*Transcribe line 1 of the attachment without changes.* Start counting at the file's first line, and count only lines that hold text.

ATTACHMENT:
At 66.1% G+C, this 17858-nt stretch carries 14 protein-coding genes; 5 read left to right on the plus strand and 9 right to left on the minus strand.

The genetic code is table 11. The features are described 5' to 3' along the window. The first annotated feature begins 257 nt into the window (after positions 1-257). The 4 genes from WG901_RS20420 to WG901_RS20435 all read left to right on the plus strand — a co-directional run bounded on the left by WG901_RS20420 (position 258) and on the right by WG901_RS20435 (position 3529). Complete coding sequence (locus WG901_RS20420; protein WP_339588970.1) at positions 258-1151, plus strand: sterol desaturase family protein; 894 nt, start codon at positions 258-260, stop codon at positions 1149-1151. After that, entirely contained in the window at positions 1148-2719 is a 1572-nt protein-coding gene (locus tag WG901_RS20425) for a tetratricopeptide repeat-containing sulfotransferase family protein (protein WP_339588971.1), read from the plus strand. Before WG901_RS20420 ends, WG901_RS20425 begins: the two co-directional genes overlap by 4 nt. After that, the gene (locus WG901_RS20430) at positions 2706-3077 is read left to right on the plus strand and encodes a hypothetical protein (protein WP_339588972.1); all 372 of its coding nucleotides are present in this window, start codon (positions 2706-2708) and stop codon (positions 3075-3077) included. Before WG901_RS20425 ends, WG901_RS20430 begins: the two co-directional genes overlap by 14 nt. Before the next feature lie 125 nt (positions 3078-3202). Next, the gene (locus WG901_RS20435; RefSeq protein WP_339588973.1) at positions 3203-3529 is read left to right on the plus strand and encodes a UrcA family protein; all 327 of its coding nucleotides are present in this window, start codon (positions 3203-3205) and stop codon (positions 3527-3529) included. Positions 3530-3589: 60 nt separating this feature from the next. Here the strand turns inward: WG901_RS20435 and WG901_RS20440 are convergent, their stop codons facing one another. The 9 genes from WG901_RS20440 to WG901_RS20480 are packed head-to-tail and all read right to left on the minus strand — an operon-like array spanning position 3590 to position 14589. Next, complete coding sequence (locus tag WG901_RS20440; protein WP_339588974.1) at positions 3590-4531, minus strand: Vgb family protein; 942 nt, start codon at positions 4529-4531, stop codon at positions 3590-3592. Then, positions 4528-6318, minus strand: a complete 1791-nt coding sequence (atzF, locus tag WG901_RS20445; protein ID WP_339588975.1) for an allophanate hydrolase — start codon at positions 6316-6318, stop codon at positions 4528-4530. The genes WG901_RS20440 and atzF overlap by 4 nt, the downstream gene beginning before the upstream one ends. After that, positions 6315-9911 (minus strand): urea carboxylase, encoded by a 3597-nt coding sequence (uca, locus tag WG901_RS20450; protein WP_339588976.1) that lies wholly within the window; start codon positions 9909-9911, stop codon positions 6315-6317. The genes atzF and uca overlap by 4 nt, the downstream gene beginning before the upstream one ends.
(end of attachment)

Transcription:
At 66.1% G+C, this 17858-nt stretch carries 14 protein-coding genes; 5 read left to right on the plus strand and 9 right to left on the minus strand.